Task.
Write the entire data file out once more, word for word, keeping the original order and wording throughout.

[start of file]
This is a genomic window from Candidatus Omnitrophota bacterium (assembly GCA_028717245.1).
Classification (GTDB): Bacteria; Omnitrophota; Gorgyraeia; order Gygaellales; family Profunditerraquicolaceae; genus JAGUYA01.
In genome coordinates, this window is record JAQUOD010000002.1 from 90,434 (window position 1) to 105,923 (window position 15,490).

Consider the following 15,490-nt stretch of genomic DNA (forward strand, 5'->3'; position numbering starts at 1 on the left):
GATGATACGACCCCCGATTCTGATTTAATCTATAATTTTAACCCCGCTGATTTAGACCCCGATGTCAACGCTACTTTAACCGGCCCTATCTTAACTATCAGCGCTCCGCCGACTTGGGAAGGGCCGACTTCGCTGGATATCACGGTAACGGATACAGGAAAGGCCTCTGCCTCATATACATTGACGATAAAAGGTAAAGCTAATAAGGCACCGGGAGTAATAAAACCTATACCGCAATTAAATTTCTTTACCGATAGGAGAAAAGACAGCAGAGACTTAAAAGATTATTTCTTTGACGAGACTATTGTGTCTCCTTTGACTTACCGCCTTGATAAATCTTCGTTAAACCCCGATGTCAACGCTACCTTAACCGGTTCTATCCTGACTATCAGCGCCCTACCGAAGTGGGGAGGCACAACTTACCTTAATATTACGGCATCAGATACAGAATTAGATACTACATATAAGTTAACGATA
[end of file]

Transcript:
This is a genomic window from Candidatus Omnitrophota bacterium (assembly GCA_028717245.1).
Classification (GTDB): Bacteria; Omnitrophota; Gorgyraeia; order Gygaellales; family Profunditerraquicolaceae; genus JAGUYA01.
In genome coordinates, this window is record JAQUOD010000002.1 from 90,434 (window position 1) to 105,923 (window position 15,490).

Consider the following 15,490-nt stretch of genomic DNA (forward strand, 5'->3'; position numbering starts at 1 on the left):
GATGATACGACCCCCGATTCTGATTTAATCTATAATTTTAACCCCGCTGATTTAGACCCCGATGTCAACGCTACTTTAACCGGCCCTATCTTAACTATCAGCGCTCCGCCGACTTGGGAAGGGCCGACTTCGCTGGATATCACGGTAACGGATACAGGAAAGGCCTCTGCCTCATATACATTGACGATAAAAGGTAAAGCTAATAAGGCACCGGGAGTAATAAAACCTATACCGCAATTAAATTTCTTTACCGATAGGAGAAAAGACAGCAGAGACTTAAAAGATTATTTCTTTGACGAGACTATTGTGTCTCCTTTGACTTACCGCCTTGATAAATCTTCGTTAAACCCCGATGTCAACGCTACCTTAACCGGTTCTATCCTGACTATCAGCGCCCTACCGAAGTGGGGAGGCACAACTTACCTTAATATTACGGCATCAGATACAGAATTAGATACTACATATAAGTTAACGATA